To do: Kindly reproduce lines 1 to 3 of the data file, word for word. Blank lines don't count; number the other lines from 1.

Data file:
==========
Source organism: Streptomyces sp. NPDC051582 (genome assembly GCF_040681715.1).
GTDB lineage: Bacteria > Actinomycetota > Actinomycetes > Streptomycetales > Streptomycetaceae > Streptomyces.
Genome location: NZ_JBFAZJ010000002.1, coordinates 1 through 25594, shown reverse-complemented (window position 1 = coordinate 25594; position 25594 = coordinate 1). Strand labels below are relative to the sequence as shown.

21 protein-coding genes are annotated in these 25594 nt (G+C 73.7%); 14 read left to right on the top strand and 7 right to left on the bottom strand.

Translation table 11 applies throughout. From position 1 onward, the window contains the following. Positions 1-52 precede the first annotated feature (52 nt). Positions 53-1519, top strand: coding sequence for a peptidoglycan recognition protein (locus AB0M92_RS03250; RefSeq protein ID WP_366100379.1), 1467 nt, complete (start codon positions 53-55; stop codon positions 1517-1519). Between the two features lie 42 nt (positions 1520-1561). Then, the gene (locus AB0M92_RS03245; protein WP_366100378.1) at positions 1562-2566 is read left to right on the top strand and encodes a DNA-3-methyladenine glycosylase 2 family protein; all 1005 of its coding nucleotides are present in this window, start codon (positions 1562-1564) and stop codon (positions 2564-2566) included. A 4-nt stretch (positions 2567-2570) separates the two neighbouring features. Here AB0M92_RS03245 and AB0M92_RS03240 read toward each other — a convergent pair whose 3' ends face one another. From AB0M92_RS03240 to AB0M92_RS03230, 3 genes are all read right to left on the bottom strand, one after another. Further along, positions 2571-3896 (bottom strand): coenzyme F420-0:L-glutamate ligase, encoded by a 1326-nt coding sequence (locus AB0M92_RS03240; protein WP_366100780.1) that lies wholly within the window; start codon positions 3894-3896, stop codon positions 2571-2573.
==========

Source organism: Streptomyces sp. NPDC051582 (genome assembly GCF_040681715.1).
GTDB lineage: Bacteria > Actinomycetota > Actinomycetes > Streptomycetales > Streptomycetaceae > Streptomyces.
Genome location: NZ_JBFAZJ010000002.1, coordinates 1 through 25594, shown reverse-complemented (window position 1 = coordinate 25594; position 25594 = coordinate 1). Strand labels below are relative to the sequence as shown.